King Arthur Flour has several fillings for their Whoopie Pies and Twinkie equivalents. The cream cheese one is<br>Filling<br><br> 1 (8 ounce) package cream or Neufchatel cheese<br> 3 1/2 cups glazing or confectioners' sugar, sifted<br> 1 teaspoon vanilla extract (or other flavoring)<br> 1 to 2 tablespoons milk as needed<br><br>This one's thinner - supposed to go into the Twinkie equivalents - but it might actually work better for the oatmeal pies. <br>Snack Cake Filling<br><br> 2 tablespoons flour<br> 1/2 cup milk<br> 1/2 teaspoon vanilla<br> 4 tablespoons salted butter<br> 4 tablespoons shortening<br> 1/2 cup granulated sugar<br> dash of salt (optional)<br><br>In a small saucepan cook flour and milk over medium heat until a paste forms. Stir constantly and do not allow mixture to brown. Remove from heat and let cool 1 minute. Add vanilla and stir until smooth. Press a piece of plastic wrap down on the surface of the paste to avoid forming a skin and set aside to cool completely.<br><br>In the bowl of your mixer beat butter, shortening, and sugar until fluffy, scraping bowl to fully incorporate ingredients. Add cooled flour/milk mixture and continue to beat 5 minutes on medium-high speed until smooth and creamy. Use to fill snack cakes or cupcakes. Filling will remain creamy; store at room temperature 3-4 days<br><br>Oh, another one - meringue powder (dried egg whites - more stable than fresh ones)<br>Filling<br><br> 3 tablespoons meringue powder<br> 1/3 cup cool water<br> 2 cups confectioners' or glazing sugar<br> 1 teaspoon vanilla extract<br> 3/4 cup vegetable shortening<br><br>KingArthurFlour.com/blog is almost as dangerous to my diet as Instructables...<br><br>
Does anyone know why fillings made with milk can be kept at room temperature? Why don't they spoil?<br>
I'm not certain - but in all cases, the milk is cooked, and that does make a difference. Hmm, I wonder how it would taste made with evaporated milk?
Ok, this seems better, I've come across it a few times, but I shy away from shortening. Maybe 1/2 c butter instead of both. It would make for a creamier mouth feel too.<br><br>1/2 c. sugar<br>1/3 c. milk<br>2/3 c. shortening<br>1/4 tsp. salt<br>1 tbsp. water<br>1 tsp. vanilla<br>1/2 c. powdered sugar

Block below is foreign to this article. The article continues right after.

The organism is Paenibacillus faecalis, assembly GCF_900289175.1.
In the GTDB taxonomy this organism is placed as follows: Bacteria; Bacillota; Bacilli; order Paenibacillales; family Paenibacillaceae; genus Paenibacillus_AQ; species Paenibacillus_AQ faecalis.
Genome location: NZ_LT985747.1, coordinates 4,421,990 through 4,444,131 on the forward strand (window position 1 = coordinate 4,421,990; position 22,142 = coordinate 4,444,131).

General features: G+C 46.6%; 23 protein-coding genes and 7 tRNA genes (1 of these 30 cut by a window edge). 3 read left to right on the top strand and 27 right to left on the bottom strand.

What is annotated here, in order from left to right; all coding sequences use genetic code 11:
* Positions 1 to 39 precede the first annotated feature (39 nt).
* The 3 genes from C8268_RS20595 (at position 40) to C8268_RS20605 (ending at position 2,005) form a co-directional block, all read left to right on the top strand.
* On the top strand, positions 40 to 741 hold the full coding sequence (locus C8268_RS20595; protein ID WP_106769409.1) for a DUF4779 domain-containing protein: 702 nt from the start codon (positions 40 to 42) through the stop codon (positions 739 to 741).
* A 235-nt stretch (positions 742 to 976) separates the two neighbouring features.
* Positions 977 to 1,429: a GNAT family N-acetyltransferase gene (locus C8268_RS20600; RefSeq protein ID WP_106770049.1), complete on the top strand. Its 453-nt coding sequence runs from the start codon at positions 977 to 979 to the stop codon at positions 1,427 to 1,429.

Coconut oil is what hydrogenated oils was invented to replace so why not go back to it? Lard is another option. those are at least natural alternatives. <br>
marshmallow is mainly just sugar, corn syrup and gelatin. you heat the sugar and corn syrup to softball stage then whip it into the gelatin, adding vanilla at the end..
I saw the picture of these you posted, and thought immediately of &quot;Little Debbies&quot;. I had to make them. They came out great, and they are already on the &quot;redo&quot; list as everyone here demands another batch. I had a small problem with the cream; it was melting in the hot weather. So, I added 1/4 cup of shortening to help firm it up a little bit. Great recipe. Thanks.
Always wanted to knock these off!!!! A favorite of mine. Thank you.<br>
Just curious, why do you use unsalted butter then add salt?
What she said! If you use salted butter, you can end up having something atrociously salty. This is especially true of the creme part. :)
For me, when I cook, I like to control the amount of salt I am using to bring out the flavor of the sweets. With salted butter, you can't control the amount; it may be too little or too much. I have always heard that it's a good rule of thumb for baking to use unsalted butter and then add it in yourself. :)
The oats look very odd - did you grind steel-cut oats to a powder in a blender, perhaps? They look a lot finer than my steel-cut oats. And grainier than quick oats.<br><br>Yes, I want an alternative to marshmallow fluff too...and I've seen one, somewhere. King Arthur Flour, in a Whoopie Pie recipe? I'll try to find it.<br><br>These are my downfall - I can ignore most of Little Debbie's offerings, but oatmeal pies are utterly addictive. Slightly less sweet sounds good, and homemade sounds excellent...I WILL be making these!
Nope, that's just the way the oats came. :) They were pretty small, I have to admit, but they gave the cookies great texture. I think I like it more than regular quick oats.
I do the same when cooking, this way i control how much salt. same with spices, instead of Garlic Salt I use garlic powder instead. My question is do you use light or dark molasses?<br>
You can use either - but I used dark. :)
oh man. buh bye diet<br />
This looks so yummy. Why did I click this in the middle of the night?
These were <i>so good</i>.

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Bio: part of the Instructables Design Studio by day, stitch witch by night. follow me on instagram @makingjiggy to see what i'm working on! ^_^